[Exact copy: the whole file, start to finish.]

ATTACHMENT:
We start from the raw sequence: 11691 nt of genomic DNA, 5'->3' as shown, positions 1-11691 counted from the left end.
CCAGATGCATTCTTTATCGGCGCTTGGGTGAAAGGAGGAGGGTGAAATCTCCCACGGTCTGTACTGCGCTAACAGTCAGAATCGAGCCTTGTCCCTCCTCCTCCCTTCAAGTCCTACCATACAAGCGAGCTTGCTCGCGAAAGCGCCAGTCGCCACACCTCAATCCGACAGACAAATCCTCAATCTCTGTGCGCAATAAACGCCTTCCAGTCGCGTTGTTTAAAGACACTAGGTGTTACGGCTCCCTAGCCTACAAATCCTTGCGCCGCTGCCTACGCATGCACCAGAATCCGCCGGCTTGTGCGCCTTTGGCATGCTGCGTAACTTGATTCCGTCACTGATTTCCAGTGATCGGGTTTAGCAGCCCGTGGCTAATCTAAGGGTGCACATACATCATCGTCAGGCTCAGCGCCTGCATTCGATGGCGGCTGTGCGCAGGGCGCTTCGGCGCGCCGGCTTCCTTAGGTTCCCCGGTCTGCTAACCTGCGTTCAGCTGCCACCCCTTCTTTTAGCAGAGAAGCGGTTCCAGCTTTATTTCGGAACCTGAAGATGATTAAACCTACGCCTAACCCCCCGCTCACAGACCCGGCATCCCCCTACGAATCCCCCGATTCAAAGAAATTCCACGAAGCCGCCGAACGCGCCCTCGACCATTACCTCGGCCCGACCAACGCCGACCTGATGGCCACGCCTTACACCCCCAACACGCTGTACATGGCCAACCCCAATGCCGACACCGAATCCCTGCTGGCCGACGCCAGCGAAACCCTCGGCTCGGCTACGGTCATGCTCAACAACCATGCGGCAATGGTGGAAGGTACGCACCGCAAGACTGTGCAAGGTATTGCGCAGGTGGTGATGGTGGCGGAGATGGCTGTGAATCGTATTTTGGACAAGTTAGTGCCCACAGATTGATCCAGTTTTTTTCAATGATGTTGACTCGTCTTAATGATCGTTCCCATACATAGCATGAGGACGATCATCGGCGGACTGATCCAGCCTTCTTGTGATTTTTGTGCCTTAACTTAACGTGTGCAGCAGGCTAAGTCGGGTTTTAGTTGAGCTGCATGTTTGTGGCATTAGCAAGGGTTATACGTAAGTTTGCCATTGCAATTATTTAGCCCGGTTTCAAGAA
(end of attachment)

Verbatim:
We start from the raw sequence: 11691 nt of genomic DNA, 5'->3' as shown, positions 1-11691 counted from the left end.
CCAGATGCATTCTTTATCGGCGCTTGGGTGAAAGGAGGAGGGTGAAATCTCCCACGGTCTGTACTGCGCTAACAGTCAGAATCGAGCCTTGTCCCTCCTCCTCCCTTCAAGTCCTACCATACAAGCGAGCTTGCTCGCGAAAGCGCCAGTCGCCACACCTCAATCCGACAGACAAATCCTCAATCTCTGTGCGCAATAAACGCCTTCCAGTCGCGTTGTTTAAAGACACTAGGTGTTACGGCTCCCTAGCCTACAAATCCTTGCGCCGCTGCCTACGCATGCACCAGAATCCGCCGGCTTGTGCGCCTTTGGCATGCTGCGTAACTTGATTCCGTCACTGATTTCCAGTGATCGGGTTTAGCAGCCCGTGGCTAATCTAAGGGTGCACATACATCATCGTCAGGCTCAGCGCCTGCATTCGATGGCGGCTGTGCGCAGGGCGCTTCGGCGCGCCGGCTTCCTTAGGTTCCCCGGTCTGCTAACCTGCGTTCAGCTGCCACCCCTTCTTTTAGCAGAGAAGCGGTTCCAGCTTTATTTCGGAACCTGAAGATGATTAAACCTACGCCTAACCCCCCGCTCACAGACCCGGCATCCCCCTACGAATCCCCCGATTCAAAGAAATTCCACGAAGCCGCCGAACGCGCCCTCGACCATTACCTCGGCCCGACCAACGCCGACCTGATGGCCACGCCTTACACCCCCAACACGCTGTACATGGCCAACCCCAATGCCGACACCGAATCCCTGCTGGCCGACGCCAGCGAAACCCTCGGCTCGGCTACGGTCATGCTCAACAACCATGCGGCAATGGTGGAAGGTACGCACCGCAAGACTGTGCAAGGTATTGCGCAGGTGGTGATGGTGGCGGAGATGGCTGTGAATCGTATTTTGGACAAGTTAGTGCCCACAGATTGATCCAGTTTTTTTCAATGATGTTGACTCGTCTTAATGATCGTTCCCATACATAGCATGAGGACGATCATCGGCGGACTGATCCAGCCTTCTTGTGATTTTTGTGCCTTAACTTAACGTGTGCAGCAGGCTAAGTCGGGTTTTAGTTGAGCTGCATGTTTGTGGCATTAGCAAGGGTTATACGTAAGTTTGCCATTGCAATTATTTAGCCCGGTTTCAAGAA